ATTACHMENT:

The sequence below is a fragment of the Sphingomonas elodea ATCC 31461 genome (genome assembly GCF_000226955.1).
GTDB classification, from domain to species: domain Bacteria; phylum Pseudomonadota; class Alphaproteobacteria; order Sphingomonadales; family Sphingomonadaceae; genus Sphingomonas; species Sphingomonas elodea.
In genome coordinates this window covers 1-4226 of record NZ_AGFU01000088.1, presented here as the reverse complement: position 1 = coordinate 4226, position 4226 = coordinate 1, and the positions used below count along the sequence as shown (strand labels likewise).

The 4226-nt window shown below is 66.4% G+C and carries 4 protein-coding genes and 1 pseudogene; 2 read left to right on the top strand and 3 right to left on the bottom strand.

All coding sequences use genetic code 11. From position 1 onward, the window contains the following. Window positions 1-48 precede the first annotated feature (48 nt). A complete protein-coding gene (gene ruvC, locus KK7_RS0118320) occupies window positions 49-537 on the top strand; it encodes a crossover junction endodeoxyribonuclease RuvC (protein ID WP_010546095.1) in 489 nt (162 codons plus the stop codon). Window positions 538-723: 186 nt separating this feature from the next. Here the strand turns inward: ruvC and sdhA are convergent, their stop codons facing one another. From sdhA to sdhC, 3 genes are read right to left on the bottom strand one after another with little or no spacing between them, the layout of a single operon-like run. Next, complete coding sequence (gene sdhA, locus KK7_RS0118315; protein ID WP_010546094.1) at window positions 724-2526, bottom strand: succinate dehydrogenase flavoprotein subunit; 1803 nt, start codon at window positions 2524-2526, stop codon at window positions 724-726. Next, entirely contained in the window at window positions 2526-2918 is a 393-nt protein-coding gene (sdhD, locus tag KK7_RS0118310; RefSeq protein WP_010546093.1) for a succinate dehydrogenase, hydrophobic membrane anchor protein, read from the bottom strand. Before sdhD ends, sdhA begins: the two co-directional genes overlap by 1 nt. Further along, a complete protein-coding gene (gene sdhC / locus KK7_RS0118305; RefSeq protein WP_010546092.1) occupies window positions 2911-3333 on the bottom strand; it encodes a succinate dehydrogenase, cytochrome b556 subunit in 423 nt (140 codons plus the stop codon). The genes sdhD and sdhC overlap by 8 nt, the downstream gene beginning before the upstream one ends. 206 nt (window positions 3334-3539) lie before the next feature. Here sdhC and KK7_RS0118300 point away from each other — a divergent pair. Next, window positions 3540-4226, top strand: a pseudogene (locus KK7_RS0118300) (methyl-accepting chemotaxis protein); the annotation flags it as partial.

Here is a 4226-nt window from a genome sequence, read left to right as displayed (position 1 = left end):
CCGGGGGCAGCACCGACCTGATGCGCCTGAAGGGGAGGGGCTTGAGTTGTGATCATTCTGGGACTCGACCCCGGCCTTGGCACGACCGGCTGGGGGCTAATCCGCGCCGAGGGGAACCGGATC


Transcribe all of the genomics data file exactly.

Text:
The sequence below is a fragment of the Sphingomonas elodea ATCC 31461 genome (genome assembly GCF_000226955.1).
GTDB classification, from domain to species: domain Bacteria; phylum Pseudomonadota; class Alphaproteobacteria; order Sphingomonadales; family Sphingomonadaceae; genus Sphingomonas; species Sphingomonas elodea.
In genome coordinates this window covers 1-4226 of record NZ_AGFU01000088.1, presented here as the reverse complement: position 1 = coordinate 4226, position 4226 = coordinate 1, and the positions used below count along the sequence as shown (strand labels likewise).

The 4226-nt window shown below is 66.4% G+C and carries 4 protein-coding genes and 1 pseudogene; 2 read left to right on the top strand and 3 right to left on the bottom strand.

All coding sequences use genetic code 11. From position 1 onward, the window contains the following. Window positions 1-48 precede the first annotated feature (48 nt). A complete protein-coding gene (gene ruvC, locus KK7_RS0118320) occupies window positions 49-537 on the top strand; it encodes a crossover junction endodeoxyribonuclease RuvC (protein ID WP_010546095.1) in 489 nt (162 codons plus the stop codon). Window positions 538-723: 186 nt separating this feature from the next. Here the strand turns inward: ruvC and sdhA are convergent, their stop codons facing one another. From sdhA to sdhC, 3 genes are read right to left on the bottom strand one after another with little or no spacing between them, the layout of a single operon-like run. Next, complete coding sequence (gene sdhA, locus KK7_RS0118315; protein ID WP_010546094.1) at window positions 724-2526, bottom strand: succinate dehydrogenase flavoprotein subunit; 1803 nt, start codon at window positions 2524-2526, stop codon at window positions 724-726. Next, entirely contained in the window at window positions 2526-2918 is a 393-nt protein-coding gene (sdhD, locus tag KK7_RS0118310; RefSeq protein WP_010546093.1) for a succinate dehydrogenase, hydrophobic membrane anchor protein, read from the bottom strand. Before sdhD ends, sdhA begins: the two co-directional genes overlap by 1 nt. Further along, a complete protein-coding gene (gene sdhC / locus KK7_RS0118305; RefSeq protein WP_010546092.1) occupies window positions 2911-3333 on the bottom strand; it encodes a succinate dehydrogenase, cytochrome b556 subunit in 423 nt (140 codons plus the stop codon). The genes sdhD and sdhC overlap by 8 nt, the downstream gene beginning before the upstream one ends. 206 nt (window positions 3334-3539) lie before the next feature. Here sdhC and KK7_RS0118300 point away from each other — a divergent pair. Next, window positions 3540-4226, top strand: a pseudogene (locus KK7_RS0118300) (methyl-accepting chemotaxis protein); the annotation flags it as partial.

Here is a 4226-nt window from a genome sequence, read left to right as displayed (position 1 = left end):
CCGGGGGCAGCACCGACCTGATGCGCCTGAAGGGGAGGGGCTTGAGTTGTGATCATTCTGGGACTCGACCCCGGCCTTGGCACGACCGGCTGGGGGCTAATCCGCGCCGAGGGGAACCGGATC